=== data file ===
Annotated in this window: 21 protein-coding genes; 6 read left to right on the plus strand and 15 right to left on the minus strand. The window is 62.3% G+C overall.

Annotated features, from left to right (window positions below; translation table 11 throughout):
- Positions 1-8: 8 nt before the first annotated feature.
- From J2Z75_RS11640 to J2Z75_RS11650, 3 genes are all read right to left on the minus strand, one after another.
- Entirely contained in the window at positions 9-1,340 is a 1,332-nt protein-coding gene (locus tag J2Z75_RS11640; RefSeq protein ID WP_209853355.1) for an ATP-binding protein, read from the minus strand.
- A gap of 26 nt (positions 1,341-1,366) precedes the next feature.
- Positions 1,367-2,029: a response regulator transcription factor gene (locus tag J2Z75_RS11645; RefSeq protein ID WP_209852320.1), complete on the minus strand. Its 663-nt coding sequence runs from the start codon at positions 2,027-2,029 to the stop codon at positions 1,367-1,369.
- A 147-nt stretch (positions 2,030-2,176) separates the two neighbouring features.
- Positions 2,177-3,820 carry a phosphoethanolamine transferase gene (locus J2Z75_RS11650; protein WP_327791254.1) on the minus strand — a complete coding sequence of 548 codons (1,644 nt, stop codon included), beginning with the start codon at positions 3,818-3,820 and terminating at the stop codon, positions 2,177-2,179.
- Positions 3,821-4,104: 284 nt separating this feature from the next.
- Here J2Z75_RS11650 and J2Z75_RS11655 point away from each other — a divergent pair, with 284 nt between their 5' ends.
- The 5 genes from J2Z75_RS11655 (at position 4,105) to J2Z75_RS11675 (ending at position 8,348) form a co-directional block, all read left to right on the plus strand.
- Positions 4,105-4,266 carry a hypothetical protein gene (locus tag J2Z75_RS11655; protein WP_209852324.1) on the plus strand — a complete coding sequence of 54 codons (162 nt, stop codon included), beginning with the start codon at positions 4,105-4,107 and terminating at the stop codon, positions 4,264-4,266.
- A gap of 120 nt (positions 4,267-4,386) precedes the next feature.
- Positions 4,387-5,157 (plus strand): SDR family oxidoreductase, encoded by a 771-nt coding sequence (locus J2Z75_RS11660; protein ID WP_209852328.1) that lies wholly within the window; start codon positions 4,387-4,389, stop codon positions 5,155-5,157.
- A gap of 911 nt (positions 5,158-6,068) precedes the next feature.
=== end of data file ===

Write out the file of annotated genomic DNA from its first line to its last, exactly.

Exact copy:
Annotated in this window: 21 protein-coding genes; 6 read left to right on the plus strand and 15 right to left on the minus strand. The window is 62.3% G+C overall.

Annotated features, from left to right (window positions below; translation table 11 throughout):
- Positions 1-8: 8 nt before the first annotated feature.
- From J2Z75_RS11640 to J2Z75_RS11650, 3 genes are all read right to left on the minus strand, one after another.
- Entirely contained in the window at positions 9-1,340 is a 1,332-nt protein-coding gene (locus tag J2Z75_RS11640; RefSeq protein ID WP_209853355.1) for an ATP-binding protein, read from the minus strand.
- A gap of 26 nt (positions 1,341-1,366) precedes the next feature.
- Positions 1,367-2,029: a response regulator transcription factor gene (locus tag J2Z75_RS11645; RefSeq protein ID WP_209852320.1), complete on the minus strand. Its 663-nt coding sequence runs from the start codon at positions 2,027-2,029 to the stop codon at positions 1,367-1,369.
- A 147-nt stretch (positions 2,030-2,176) separates the two neighbouring features.
- Positions 2,177-3,820 carry a phosphoethanolamine transferase gene (locus J2Z75_RS11650; protein WP_327791254.1) on the minus strand — a complete coding sequence of 548 codons (1,644 nt, stop codon included), beginning with the start codon at positions 3,818-3,820 and terminating at the stop codon, positions 2,177-2,179.
- Positions 3,821-4,104: 284 nt separating this feature from the next.
- Here J2Z75_RS11650 and J2Z75_RS11655 point away from each other — a divergent pair, with 284 nt between their 5' ends.
- The 5 genes from J2Z75_RS11655 (at position 4,105) to J2Z75_RS11675 (ending at position 8,348) form a co-directional block, all read left to right on the plus strand.
- Positions 4,105-4,266 carry a hypothetical protein gene (locus tag J2Z75_RS11655; protein WP_209852324.1) on the plus strand — a complete coding sequence of 54 codons (162 nt, stop codon included), beginning with the start codon at positions 4,105-4,107 and terminating at the stop codon, positions 4,264-4,266.
- A gap of 120 nt (positions 4,267-4,386) precedes the next feature.
- Positions 4,387-5,157 (plus strand): SDR family oxidoreductase, encoded by a 771-nt coding sequence (locus J2Z75_RS11660; protein ID WP_209852328.1) that lies wholly within the window; start codon positions 4,387-4,389, stop codon positions 5,155-5,157.
- A gap of 911 nt (positions 5,158-6,068) precedes the next feature.